By Chris Marchand
The fallout from the City of Dryden’s association with Senator Lynn Beyak and son Nick Beyak continued to rage like a winter storm last week on both local and national stages.
Senator Beyak was dismissed from the National Conservative Caucus, Jan. 4 for posting letters of support deemed racist, following 10 months of controversy over comments about Indian Residential Schools and First Nations Governance.
The City of Dryden became embroiled in the controversy when the Senator’s son, Nick Beyak — also a city councillor — spoke in defence of his mother and her commentary to the CBC earlier this month.
A mid-week statement from City Hall commented on the importance of ‘inclusiveness’ in the community, though did not directly acknowledge the controversy.
On Jan. 12 Mayor Greg Wilson received a letter from Chief and Council of Eagle Lake First Nation that stated councillor Beyak’s support for the Senator’s comments was intolerable in their view.
“…we expect yourself and your Council to publically repudiate Councillor Beyak’s comments,” read the letter from Eagle Lake Chief Arnold Gardner and Council. “In addition, it is our position that you and your Council members expressly have an obligation to remove him from office.”
With three large Indigneous hockey tournaments looming ahead for Dryden in the coming weeks (Little Bands, Northern Bands and Women’s Broomball), Sandy Lake Chief Bart Meekis has reportedly asked Wilson to write a letter to the chiefs of northern communities outlining the City’s position on the matter, as well as make an appearance on Wawatay Radio Network to speak on the issue in advance of the tournaments.
The Little Bands Tournament alone is believed to generate over $1.2 million in economic activity for the community.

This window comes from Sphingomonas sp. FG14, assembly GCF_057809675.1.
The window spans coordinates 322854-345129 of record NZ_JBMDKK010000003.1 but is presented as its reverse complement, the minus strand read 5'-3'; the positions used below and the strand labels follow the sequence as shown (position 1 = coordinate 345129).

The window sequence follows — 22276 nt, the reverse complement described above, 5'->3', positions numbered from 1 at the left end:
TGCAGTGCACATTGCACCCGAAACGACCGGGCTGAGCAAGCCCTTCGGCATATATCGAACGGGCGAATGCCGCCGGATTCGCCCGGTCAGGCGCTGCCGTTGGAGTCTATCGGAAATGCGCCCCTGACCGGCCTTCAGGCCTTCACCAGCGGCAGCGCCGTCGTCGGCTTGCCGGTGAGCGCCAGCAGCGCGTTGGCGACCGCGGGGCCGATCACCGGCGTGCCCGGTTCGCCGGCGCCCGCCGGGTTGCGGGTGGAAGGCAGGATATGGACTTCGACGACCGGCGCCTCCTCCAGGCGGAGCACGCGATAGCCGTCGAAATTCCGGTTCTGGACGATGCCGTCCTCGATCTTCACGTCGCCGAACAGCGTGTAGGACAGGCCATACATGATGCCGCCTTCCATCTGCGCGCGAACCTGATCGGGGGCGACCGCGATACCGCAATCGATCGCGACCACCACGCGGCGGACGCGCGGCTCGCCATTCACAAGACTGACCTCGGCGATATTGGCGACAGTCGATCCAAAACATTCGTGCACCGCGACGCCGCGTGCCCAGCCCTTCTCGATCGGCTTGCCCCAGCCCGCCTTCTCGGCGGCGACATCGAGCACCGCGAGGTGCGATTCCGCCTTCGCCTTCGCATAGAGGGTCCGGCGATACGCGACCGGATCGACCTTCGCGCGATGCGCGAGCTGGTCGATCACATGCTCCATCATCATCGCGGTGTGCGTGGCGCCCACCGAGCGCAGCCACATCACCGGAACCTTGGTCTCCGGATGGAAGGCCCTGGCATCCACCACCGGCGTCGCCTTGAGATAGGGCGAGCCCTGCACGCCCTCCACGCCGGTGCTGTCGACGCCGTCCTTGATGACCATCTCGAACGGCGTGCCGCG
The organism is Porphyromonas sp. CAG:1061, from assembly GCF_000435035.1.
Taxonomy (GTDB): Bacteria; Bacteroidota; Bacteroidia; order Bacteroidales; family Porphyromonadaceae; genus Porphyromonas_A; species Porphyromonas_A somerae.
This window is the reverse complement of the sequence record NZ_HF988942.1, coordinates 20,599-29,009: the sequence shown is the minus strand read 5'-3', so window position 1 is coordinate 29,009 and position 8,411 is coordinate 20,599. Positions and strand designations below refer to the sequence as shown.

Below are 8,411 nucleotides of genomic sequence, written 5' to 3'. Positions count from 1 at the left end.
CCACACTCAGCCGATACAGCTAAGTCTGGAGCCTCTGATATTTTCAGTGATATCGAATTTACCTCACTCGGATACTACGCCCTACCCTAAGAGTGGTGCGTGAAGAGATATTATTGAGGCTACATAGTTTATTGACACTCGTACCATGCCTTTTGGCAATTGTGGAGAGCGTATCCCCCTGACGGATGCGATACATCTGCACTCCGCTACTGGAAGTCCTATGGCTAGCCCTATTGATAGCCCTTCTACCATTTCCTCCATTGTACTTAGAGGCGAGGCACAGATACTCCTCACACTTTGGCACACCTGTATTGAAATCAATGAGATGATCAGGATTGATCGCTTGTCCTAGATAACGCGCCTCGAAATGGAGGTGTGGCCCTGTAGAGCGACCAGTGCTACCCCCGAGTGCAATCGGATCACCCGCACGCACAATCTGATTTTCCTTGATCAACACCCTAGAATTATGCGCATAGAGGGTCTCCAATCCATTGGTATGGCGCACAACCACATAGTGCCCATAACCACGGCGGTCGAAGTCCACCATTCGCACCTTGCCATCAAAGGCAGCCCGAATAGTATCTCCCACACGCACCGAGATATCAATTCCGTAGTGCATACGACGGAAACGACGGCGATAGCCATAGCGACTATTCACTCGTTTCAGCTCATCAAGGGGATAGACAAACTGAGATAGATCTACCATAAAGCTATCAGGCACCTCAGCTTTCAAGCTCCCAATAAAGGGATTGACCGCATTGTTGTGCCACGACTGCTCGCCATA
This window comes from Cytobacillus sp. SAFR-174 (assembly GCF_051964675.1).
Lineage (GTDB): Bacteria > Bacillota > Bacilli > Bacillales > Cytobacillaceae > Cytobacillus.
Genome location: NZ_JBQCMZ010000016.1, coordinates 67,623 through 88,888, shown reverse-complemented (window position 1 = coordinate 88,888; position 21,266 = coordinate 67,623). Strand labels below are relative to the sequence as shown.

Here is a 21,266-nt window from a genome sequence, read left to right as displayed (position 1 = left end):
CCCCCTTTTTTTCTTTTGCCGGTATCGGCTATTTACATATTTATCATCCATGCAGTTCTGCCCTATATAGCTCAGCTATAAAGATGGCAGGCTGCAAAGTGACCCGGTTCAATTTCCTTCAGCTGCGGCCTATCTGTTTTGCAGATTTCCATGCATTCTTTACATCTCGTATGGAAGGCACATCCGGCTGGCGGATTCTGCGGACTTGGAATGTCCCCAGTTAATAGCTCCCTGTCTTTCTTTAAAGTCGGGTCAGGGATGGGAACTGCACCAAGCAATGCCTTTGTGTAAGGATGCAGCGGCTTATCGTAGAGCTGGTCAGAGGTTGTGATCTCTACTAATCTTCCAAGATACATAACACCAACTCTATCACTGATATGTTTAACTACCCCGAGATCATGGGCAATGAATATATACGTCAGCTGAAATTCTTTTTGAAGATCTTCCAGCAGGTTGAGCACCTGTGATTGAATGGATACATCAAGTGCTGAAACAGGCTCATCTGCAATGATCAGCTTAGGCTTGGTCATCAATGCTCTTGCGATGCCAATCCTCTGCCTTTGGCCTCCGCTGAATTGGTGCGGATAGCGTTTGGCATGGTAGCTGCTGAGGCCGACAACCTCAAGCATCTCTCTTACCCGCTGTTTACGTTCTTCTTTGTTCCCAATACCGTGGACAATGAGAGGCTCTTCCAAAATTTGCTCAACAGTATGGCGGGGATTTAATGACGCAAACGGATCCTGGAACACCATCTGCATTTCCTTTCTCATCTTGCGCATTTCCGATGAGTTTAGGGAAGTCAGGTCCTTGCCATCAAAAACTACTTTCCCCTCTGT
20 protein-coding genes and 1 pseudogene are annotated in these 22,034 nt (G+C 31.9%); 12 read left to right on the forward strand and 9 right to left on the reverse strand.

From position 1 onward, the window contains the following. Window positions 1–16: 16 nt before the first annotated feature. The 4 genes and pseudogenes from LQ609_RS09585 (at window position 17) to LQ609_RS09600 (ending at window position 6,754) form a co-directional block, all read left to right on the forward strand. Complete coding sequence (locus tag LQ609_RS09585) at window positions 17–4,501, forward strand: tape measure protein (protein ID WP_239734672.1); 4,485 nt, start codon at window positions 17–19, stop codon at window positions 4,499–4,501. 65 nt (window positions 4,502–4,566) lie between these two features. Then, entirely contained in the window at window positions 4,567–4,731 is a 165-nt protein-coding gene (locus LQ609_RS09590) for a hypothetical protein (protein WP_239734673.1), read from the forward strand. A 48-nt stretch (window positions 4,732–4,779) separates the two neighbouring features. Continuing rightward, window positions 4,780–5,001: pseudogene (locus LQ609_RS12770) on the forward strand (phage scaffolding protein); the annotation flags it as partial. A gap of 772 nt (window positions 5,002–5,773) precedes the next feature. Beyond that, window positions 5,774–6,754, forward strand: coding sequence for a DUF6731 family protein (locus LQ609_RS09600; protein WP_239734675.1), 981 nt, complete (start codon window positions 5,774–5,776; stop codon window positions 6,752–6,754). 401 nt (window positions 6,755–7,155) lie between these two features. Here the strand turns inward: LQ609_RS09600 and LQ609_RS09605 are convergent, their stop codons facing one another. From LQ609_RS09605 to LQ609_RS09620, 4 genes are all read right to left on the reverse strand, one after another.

While tournament organizers have not commented, social media threads were rife with angry calls to change the host community.
It’s a tough position for Wilson who delivered an emotional, nuanced and carefully worded reponse to the controversy at Monday’s council meeting (which can be read in its entirety here)
Nick Beyak also offered a statement, read in his absence at Monday night’s meeting.
“I would like to make it clear that it was never my intention to cause division, fear, and hate with the comments I have made,” read Nick Beyak’s statement. “Everyday, I try to live my life remembering to be grateful, humble, calm, and loving to all people. Throughout my personal and professional life, doing everything I can to relieve life human suffering and improve my community has been my focus. Conversations are sometimes difficult and stir strong emotions on all sides. I have reached out to those who have taken issue with my comments, and I look forward to meeting with them in person in an effort to live together with mutual respect and kindness.”
The Kenora Riding’s Member of Parliament Bob Nault spoke out again as he has in the past on the Senator’s most recent brush with controversy call he attempts to reframe history unacceptable.
“As I have previously stated, Senator Beyak is grossly mistaken as she continues trying to defend her misinformed views about Indigenous peoples and residential school survivors. There is absolutely no defense or justification for the harm and injustice she is causing,” said Nault. “As the Member of Parliament for the Kenora riding, with 42 First Nation communities, the heartbreaking stories I have heard throughout the years have negatively impacted generations of First Nations people. Senator Beyak’s decision to selectively publish only letters of support regarding residential schools on her website is unacceptable.
“Having finally been removed from the Conservative National Caucus by the Leader of the Conservative Party, Andrew Scheer, I strongly encourage Senator Beyak to seriously re-evaluate her capacity to represent her constituents and step down.”